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'Macbeth' is one of the best operas ever, and doing it was a great experience. I added some things to the opera based from my experience on the movie - such as some of the special effects and bits of film - to make it new and interesting. It was a very good work and a very good experience.
In the theatre, if you say 'Macbeth', all the actors will start looking very anxious. I'm so well-trained not to say it in the theatre that I can hardly say it in normal life.
I don't think of 'Macbeth' as the villain. I don't think of 'King Lear' as the villain. I don't think of 'Hamlet' as the villain. I don't think of 'Travis Bickle' as the villain.
If Shakespeare had to go on an author tour to promote Romeo and Juliet, he never would have written Macbeth.
To mankind in general Macbeth and Lady Macbeth stand out as the supreme type of all that a host and hostess should not be.
Macbeth is a very popular play with audiences. If you want to sell out a theater, just mount a production of Macbeth. It's a short play, it's an exciting play, it's easy to understand, and it attracts great acting.
I'd make a wonderful Lady Macbeth. I'll wear a pair of platform shoes or something.
The only still center of my life is Macbeth. To go back to doing this bloody, crazed, insane mass-murderer is a huge relief after trying to get my cell phone replaced.
Performing a one-man Macbeth feels like the greatest challenge.
When you're a young man, Macbeth is a character part. When you're older, it's a straight part.
When I was 16, I played Macbeth at school and my English teacher said, 'I think you may have acting talent. Try to get into the National Youth Theatre of Great Britain and see where you get.' I wouldn't have thought of that at all. I wanted to be a surgeon, but I wasn't a clever man.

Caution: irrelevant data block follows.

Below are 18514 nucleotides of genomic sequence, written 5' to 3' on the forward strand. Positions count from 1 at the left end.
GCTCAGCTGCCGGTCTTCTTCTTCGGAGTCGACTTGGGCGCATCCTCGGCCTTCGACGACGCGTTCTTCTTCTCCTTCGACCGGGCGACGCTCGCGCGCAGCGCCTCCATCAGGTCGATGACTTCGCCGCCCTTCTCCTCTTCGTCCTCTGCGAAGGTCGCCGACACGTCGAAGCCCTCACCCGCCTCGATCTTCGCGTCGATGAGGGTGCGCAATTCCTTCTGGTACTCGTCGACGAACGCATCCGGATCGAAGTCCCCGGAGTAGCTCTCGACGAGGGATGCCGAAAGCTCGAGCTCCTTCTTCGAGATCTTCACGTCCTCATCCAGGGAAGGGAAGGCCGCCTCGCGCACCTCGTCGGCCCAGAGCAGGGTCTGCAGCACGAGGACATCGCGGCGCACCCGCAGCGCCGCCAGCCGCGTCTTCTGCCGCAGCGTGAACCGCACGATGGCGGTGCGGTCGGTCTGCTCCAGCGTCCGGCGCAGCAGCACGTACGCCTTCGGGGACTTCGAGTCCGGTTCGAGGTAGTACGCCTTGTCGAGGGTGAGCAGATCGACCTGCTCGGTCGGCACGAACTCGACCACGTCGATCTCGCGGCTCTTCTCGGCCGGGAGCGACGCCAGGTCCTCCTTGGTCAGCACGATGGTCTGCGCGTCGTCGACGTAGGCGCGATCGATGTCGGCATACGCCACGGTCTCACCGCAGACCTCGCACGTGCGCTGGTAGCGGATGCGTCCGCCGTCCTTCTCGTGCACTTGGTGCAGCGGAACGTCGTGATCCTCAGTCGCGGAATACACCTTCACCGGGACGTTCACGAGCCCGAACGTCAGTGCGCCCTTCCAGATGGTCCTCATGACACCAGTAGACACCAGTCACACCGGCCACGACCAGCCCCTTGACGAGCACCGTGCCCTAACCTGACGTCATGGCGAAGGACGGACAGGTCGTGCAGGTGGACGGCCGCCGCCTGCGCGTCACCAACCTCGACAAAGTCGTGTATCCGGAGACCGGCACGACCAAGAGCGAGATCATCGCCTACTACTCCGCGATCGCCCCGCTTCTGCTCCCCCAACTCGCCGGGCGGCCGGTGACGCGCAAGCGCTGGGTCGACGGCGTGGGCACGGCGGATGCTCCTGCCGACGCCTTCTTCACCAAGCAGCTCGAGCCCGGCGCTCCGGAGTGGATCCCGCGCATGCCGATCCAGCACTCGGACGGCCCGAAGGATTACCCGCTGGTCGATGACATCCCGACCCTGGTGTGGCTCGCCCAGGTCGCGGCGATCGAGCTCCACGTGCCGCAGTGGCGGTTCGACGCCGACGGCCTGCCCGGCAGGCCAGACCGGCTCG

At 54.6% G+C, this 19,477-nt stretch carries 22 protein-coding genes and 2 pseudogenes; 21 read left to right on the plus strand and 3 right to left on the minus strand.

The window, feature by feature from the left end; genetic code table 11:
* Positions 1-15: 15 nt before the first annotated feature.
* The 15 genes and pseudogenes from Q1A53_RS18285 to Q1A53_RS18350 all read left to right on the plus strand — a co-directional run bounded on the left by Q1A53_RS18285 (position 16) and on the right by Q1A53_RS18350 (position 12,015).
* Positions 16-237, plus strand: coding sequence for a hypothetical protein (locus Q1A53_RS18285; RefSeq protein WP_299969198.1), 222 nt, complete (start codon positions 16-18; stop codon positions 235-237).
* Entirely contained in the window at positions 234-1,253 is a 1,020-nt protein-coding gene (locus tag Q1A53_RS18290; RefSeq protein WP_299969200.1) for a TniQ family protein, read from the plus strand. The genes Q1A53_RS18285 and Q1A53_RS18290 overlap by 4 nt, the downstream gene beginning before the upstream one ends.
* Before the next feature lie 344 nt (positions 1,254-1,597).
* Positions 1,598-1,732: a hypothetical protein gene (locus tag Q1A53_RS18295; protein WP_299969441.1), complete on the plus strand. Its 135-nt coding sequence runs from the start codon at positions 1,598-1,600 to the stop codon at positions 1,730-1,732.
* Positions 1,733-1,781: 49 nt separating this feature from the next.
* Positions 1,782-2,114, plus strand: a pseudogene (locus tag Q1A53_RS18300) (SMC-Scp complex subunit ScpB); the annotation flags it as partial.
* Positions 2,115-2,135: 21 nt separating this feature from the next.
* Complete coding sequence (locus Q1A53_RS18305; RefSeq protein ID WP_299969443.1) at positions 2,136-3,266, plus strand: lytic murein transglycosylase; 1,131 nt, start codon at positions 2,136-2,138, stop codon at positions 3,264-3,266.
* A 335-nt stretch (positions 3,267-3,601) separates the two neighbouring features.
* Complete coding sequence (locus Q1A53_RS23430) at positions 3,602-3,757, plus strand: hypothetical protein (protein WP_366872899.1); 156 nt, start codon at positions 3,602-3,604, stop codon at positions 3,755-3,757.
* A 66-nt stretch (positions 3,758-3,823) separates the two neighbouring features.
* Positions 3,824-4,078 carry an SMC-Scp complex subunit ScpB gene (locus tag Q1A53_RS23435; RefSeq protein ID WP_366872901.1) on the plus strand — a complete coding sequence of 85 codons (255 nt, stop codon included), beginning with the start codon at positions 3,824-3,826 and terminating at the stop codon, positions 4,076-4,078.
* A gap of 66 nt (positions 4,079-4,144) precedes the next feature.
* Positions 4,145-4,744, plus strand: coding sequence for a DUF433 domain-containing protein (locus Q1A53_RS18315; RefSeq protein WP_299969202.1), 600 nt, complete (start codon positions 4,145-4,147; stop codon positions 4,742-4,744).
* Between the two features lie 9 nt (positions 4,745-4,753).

I did a production of Macbeth in the 1960s in which I had a swordfight in the final scene. But the blade fell off my sword just as I was stabbing the guy. I ended up having to hammer him to death.
At 18 I began painting steadily fulltime and at age 20 had my first New York show at the Macbeth Gallery.
Maybe because I'm a nice and sweet person in life, I like the darker roles. The really dark one is Lady Macbeth.
I've never ever read a script. I really must read Macbeth, because I was in it once. I got a lot of laughs in that, I can tell you.
I was in a production of 'Macbeth.'
Richard C. Armitage
Sometimes I want to have a mental book burning that would scour my mind clean of all the filthy visions literature has conjured there. But how to do without 'The Illiad?' How to do without 'Macbeth?'
Richard III is not likeable. Macbeth is not likeable. Hamlet is not likeable. And yet you can't take your eyes off them. I'm far more interested in that than I am in any sort of likeability.
Sometimes I wake up and think, 'I want to look like Sherlock Holmes today,' and other times I want to look like a witch from 'Macbeth.'
Macbeth is contending with the realities of this world, Hamlet with those of the next.
If you think about Shakespeare, you remember Richard III and Macbeth before you remember Ferdinand, whose role is just to fall in love and be a bit of a wimp. I love the baddies. More important, though, is making the baddies somehow, weirdly, understood.
I want to do all kinds of things. I want to do some comedy. I'd love to do a romantic comedy, and I'd love to do some period pieces with classical text. I'd love somebody to cast me as Macbeth, but for a film. I just want to be all over the place.
I've always wanted to play 'Lady Macbeth' and Strindberg's 'Miss Julie'.
I was at a school in England, a prep school, from the ages of 8 and 13. And every play they did was a musical. Parents love musicals. And I don't sing. It was driving me crazy. 'We're doing 'Macbeth.' 'Yes!' 'The musical!' And I was always in the chorus, because of course, in all the main parts, you had to be able to sing.
And you know, I hate to admit this, but I don't always think in terms of Shakespeare. When I eat, I do. When I'm at a restaurant, I'll think, 'Hmm, what would Macbeth have ordered?'
C. S. Lewis
Martin Luther King, Jr.
Leonardo da Vinci
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